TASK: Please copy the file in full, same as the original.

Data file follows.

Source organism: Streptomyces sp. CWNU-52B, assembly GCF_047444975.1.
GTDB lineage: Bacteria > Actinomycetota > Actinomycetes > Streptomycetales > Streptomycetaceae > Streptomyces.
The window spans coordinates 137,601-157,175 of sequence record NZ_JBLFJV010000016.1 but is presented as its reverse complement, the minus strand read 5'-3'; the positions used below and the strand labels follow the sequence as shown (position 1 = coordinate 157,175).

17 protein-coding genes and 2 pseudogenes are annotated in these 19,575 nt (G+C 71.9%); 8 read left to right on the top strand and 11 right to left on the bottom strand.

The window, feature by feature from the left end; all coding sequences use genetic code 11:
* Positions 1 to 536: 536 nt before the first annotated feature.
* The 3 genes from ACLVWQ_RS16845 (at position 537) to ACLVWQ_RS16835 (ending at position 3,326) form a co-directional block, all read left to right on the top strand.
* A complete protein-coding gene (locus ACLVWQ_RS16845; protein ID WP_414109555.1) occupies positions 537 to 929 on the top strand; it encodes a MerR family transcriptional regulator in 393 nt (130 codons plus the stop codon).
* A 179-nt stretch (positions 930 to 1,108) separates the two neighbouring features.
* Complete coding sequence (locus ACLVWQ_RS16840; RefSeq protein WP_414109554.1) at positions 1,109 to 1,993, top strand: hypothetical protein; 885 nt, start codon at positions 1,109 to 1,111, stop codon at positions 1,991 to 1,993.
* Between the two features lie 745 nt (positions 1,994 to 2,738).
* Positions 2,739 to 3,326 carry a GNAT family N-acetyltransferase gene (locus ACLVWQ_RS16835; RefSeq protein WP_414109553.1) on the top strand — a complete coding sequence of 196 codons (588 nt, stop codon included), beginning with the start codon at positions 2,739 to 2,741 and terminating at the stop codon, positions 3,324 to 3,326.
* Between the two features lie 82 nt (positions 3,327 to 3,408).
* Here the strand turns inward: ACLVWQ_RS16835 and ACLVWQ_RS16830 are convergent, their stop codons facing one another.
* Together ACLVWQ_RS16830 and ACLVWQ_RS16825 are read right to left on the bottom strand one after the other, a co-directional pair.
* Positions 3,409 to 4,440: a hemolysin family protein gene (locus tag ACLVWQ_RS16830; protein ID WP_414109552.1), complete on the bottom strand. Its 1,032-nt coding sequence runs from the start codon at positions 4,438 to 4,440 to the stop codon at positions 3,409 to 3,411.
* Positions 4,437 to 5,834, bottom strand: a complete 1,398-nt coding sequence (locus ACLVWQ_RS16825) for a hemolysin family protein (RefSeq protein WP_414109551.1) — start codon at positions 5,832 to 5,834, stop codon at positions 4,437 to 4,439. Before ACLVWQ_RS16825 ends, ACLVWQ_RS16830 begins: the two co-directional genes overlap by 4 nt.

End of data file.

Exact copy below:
Source organism: Streptomyces sp. CWNU-52B, assembly GCF_047444975.1.
GTDB lineage: Bacteria > Actinomycetota > Actinomycetes > Streptomycetales > Streptomycetaceae > Streptomyces.
The window spans coordinates 137,601-157,175 of sequence record NZ_JBLFJV010000016.1 but is presented as its reverse complement, the minus strand read 5'-3'; the positions used below and the strand labels follow the sequence as shown (position 1 = coordinate 157,175).

17 protein-coding genes and 2 pseudogenes are annotated in these 19,575 nt (G+C 71.9%); 8 read left to right on the top strand and 11 right to left on the bottom strand.

The window, feature by feature from the left end; all coding sequences use genetic code 11:
* Positions 1 to 536: 536 nt before the first annotated feature.
* The 3 genes from ACLVWQ_RS16845 (at position 537) to ACLVWQ_RS16835 (ending at position 3,326) form a co-directional block, all read left to right on the top strand.
* A complete protein-coding gene (locus ACLVWQ_RS16845; protein ID WP_414109555.1) occupies positions 537 to 929 on the top strand; it encodes a MerR family transcriptional regulator in 393 nt (130 codons plus the stop codon).
* A 179-nt stretch (positions 930 to 1,108) separates the two neighbouring features.
* Complete coding sequence (locus ACLVWQ_RS16840; RefSeq protein WP_414109554.1) at positions 1,109 to 1,993, top strand: hypothetical protein; 885 nt, start codon at positions 1,109 to 1,111, stop codon at positions 1,991 to 1,993.
* Between the two features lie 745 nt (positions 1,994 to 2,738).
* Positions 2,739 to 3,326 carry a GNAT family N-acetyltransferase gene (locus ACLVWQ_RS16835; RefSeq protein WP_414109553.1) on the top strand — a complete coding sequence of 196 codons (588 nt, stop codon included), beginning with the start codon at positions 2,739 to 2,741 and terminating at the stop codon, positions 3,324 to 3,326.
* Between the two features lie 82 nt (positions 3,327 to 3,408).
* Here the strand turns inward: ACLVWQ_RS16835 and ACLVWQ_RS16830 are convergent, their stop codons facing one another.
* Together ACLVWQ_RS16830 and ACLVWQ_RS16825 are read right to left on the bottom strand one after the other, a co-directional pair.
* Positions 3,409 to 4,440: a hemolysin family protein gene (locus tag ACLVWQ_RS16830; protein ID WP_414109552.1), complete on the bottom strand. Its 1,032-nt coding sequence runs from the start codon at positions 4,438 to 4,440 to the stop codon at positions 3,409 to 3,411.
* Positions 4,437 to 5,834, bottom strand: a complete 1,398-nt coding sequence (locus ACLVWQ_RS16825) for a hemolysin family protein (RefSeq protein WP_414109551.1) — start codon at positions 5,832 to 5,834, stop codon at positions 4,437 to 4,439. Before ACLVWQ_RS16825 ends, ACLVWQ_RS16830 begins: the two co-directional genes overlap by 4 nt.